If there were an equivalent of cult entrepreneurship guide “Lean Startup” for Chinese internet entrepreneurs, the CliffsNotes version would look something like this:
- Step 1: Get investment
- Step 2: Get users
- Step 3: ???
- Step 4: Profit!
Trouble is, having plentiful users doesn’t always translate into a clear path to profit.
Just ask Little Red Book. Rumors abound that the “social e-commerce” platform gutted its e-commerce division’s staff by as much as half last year. Or ask Quora-like Zhihu, or travel review platform Mafengwo. Together, these three have raised more than $1.8 billion from investors, according to Crunchbase. The return on investment? A combined 220 million active monthly users, and no profits.
Each of these apps is content-driven, but without a successful, scalable monetization model. That spells trouble when trying to convert users and venture capital into profit.
Let’s start with each platform’s content and scale.
Little Red Book is a platform to share and read product reviews and lifestyle tips across a gaggle of product categories. Think a hybrid of Instagram, Pinterest, and Net-a-Porter. It cracked 85 million monthly active users in the first half of 2019, of which a high proportion are women from China’s first and second-tier cities.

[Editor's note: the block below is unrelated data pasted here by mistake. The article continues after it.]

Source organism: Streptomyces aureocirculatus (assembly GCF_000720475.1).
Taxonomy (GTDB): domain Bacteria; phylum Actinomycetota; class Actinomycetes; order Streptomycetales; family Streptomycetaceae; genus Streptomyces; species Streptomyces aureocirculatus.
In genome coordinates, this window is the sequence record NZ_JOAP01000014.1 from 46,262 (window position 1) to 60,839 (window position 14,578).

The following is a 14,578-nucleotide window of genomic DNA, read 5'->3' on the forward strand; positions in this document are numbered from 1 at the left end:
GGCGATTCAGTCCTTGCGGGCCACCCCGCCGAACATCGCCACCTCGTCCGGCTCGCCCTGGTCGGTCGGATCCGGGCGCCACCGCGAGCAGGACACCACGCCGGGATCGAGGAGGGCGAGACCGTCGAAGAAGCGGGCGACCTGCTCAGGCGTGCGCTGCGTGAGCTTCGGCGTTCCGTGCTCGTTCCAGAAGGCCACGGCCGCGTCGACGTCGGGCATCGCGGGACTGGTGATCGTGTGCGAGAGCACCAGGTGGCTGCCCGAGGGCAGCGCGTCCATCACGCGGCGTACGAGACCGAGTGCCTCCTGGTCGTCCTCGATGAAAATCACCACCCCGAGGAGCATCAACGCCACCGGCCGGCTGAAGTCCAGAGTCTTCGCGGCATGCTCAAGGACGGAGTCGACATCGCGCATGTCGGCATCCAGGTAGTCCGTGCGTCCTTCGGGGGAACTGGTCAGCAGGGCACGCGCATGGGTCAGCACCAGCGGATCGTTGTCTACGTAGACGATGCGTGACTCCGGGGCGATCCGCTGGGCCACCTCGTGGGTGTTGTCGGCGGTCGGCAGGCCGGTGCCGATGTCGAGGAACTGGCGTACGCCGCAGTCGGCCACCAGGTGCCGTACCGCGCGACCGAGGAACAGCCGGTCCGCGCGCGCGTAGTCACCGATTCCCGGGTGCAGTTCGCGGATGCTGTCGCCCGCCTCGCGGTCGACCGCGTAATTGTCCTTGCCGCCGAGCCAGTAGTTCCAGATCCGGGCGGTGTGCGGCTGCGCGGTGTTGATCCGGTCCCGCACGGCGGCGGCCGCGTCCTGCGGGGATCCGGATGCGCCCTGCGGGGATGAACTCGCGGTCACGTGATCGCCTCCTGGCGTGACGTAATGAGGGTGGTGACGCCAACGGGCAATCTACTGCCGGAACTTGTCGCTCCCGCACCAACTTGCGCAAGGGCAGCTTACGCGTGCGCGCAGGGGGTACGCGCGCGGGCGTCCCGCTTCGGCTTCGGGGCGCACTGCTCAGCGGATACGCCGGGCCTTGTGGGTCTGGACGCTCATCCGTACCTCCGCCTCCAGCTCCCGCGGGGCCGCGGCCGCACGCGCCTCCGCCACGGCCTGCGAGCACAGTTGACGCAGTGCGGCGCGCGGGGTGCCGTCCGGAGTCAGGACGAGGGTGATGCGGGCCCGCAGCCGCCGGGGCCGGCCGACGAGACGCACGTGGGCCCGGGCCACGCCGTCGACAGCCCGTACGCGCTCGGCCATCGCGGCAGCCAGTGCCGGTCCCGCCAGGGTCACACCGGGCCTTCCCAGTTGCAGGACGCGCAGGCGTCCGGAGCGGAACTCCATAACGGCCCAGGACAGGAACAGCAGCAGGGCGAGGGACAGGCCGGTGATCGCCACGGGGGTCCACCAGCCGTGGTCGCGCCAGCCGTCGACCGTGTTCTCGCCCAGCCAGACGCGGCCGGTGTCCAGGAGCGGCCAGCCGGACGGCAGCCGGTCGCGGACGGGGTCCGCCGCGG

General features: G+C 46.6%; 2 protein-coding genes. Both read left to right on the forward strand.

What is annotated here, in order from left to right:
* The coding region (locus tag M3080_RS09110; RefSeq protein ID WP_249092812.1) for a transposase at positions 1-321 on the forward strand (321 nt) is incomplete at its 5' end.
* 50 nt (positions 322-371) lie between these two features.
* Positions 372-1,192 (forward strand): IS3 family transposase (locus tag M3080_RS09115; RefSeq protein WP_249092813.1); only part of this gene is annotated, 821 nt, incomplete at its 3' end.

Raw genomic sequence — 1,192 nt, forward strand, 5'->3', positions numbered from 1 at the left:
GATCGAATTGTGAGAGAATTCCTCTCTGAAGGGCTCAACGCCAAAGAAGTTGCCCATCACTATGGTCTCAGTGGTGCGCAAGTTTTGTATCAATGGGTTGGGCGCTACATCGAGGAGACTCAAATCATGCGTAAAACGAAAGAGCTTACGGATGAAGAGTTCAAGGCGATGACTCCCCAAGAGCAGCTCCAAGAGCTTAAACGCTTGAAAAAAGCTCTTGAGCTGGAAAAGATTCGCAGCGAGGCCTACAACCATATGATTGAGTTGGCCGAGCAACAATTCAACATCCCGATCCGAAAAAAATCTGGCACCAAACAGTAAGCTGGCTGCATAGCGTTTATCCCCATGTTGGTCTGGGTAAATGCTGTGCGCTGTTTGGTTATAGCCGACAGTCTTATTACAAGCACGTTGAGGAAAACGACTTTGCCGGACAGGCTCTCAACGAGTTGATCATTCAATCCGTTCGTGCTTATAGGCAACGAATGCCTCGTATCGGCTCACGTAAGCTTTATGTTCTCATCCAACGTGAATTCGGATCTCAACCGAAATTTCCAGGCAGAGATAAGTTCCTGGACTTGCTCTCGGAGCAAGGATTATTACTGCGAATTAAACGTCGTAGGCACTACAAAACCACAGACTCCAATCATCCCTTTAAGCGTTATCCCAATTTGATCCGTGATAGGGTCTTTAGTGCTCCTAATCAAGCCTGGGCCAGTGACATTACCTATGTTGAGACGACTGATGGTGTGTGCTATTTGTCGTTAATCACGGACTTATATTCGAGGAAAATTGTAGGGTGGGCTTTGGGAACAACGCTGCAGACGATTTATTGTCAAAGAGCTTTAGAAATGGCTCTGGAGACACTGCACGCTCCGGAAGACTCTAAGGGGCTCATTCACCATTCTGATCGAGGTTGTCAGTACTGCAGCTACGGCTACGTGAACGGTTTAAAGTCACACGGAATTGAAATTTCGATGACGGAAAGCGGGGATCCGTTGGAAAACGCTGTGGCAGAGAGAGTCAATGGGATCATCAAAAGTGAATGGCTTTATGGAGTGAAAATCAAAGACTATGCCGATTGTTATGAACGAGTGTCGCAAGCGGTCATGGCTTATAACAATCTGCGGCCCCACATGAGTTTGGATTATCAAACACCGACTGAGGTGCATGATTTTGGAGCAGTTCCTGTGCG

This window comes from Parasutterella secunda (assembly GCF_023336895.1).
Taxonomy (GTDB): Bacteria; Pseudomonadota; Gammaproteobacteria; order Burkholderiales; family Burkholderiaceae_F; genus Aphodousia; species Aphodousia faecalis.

Zhihu, China’s equivalent of Quora, features Q&A that ranges from the asinine to the profound. Third party sources estimate the app has 35 million monthly active users, reading and adding to the site’s 28 million questions and 130 million answers.
Mafengwo is a travel experience sharing platform, focused on long-form content. The company claims over 100 monthly million users, but it has previously been embroiled in scandals for funny business with its numbers. I’d take that monthly active user figure with some skepticism.
Castles without moats
The trouble with freely available written content is, it doesn’t lend itself to making platforms meaningful returns. For individuals, it might be a way to make a living. But for large businesses, platforms, or portals, freely available written content is typically a loss-leader that aggregates demand and drives sales across other areas of the business.
Consider Meituan’s review platform, Dianping. This Yelp equivalent is the Meituan ecosystem’s most frequently-used function, but generates chump change compared to Meituan’s food delivery and travel units.
For content platforms that aren’t part of the Alibaba, Tencent, Bytedance, or Meituan universes, the trick is building compelling products or services that can cross-subsidize the cost of building and nurturing a large-scale content platform. This is where Little Red Book, Zhihu, and Mafengwo have struggled.
Little Red Book has had a crack at almost everything to make bank. It’s gone into cross-border e-commerce, physical stores, influencer monetization, and in-platform advertising. None of these appear to have gone according to plan.
More alarmingly, monetization efforts through overt in-platform advertising may be driving away users. According to analysis of Quest Mobile data (Chinese), Little Red Book’s monthly active users have declined from 98 to 72 million between August and October 2019. That’s a stinging setback, and the company will need to show meaningful improvement before they can confidently go to investors again.